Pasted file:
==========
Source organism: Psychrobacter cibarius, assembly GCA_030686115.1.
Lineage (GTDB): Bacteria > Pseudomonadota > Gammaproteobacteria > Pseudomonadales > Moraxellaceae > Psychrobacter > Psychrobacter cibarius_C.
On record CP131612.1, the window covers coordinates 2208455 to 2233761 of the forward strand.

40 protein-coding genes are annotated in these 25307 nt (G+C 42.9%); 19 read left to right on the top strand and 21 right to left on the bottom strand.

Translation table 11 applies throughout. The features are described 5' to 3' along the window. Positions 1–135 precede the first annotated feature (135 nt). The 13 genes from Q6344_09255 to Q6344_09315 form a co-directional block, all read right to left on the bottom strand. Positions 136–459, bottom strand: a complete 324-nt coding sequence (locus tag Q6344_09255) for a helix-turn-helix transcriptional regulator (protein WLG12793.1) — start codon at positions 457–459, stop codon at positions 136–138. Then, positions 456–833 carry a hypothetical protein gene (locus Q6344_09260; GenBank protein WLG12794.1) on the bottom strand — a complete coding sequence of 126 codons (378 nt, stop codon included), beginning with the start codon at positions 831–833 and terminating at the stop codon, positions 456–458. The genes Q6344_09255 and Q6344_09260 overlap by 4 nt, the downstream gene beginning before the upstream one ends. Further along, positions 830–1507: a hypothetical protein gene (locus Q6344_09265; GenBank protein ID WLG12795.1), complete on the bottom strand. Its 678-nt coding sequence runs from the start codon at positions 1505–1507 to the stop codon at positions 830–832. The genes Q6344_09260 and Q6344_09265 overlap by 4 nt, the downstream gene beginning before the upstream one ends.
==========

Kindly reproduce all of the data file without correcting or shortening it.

Source organism: Psychrobacter cibarius, assembly GCA_030686115.1.
Lineage (GTDB): Bacteria > Pseudomonadota > Gammaproteobacteria > Pseudomonadales > Moraxellaceae > Psychrobacter > Psychrobacter cibarius_C.
On record CP131612.1, the window covers coordinates 2208455 to 2233761 of the forward strand.

40 protein-coding genes are annotated in these 25307 nt (G+C 42.9%); 19 read left to right on the top strand and 21 right to left on the bottom strand.

Translation table 11 applies throughout. The features are described 5' to 3' along the window. Positions 1–135 precede the first annotated feature (135 nt). The 13 genes from Q6344_09255 to Q6344_09315 form a co-directional block, all read right to left on the bottom strand. Positions 136–459, bottom strand: a complete 324-nt coding sequence (locus tag Q6344_09255) for a helix-turn-helix transcriptional regulator (protein WLG12793.1) — start codon at positions 457–459, stop codon at positions 136–138. Then, positions 456–833 carry a hypothetical protein gene (locus Q6344_09260; GenBank protein WLG12794.1) on the bottom strand — a complete coding sequence of 126 codons (378 nt, stop codon included), beginning with the start codon at positions 831–833 and terminating at the stop codon, positions 456–458. The genes Q6344_09255 and Q6344_09260 overlap by 4 nt, the downstream gene beginning before the upstream one ends. Further along, positions 830–1507: a hypothetical protein gene (locus Q6344_09265; GenBank protein ID WLG12795.1), complete on the bottom strand. Its 678-nt coding sequence runs from the start codon at positions 1505–1507 to the stop codon at positions 830–832. The genes Q6344_09260 and Q6344_09265 overlap by 4 nt, the downstream gene beginning before the upstream one ends.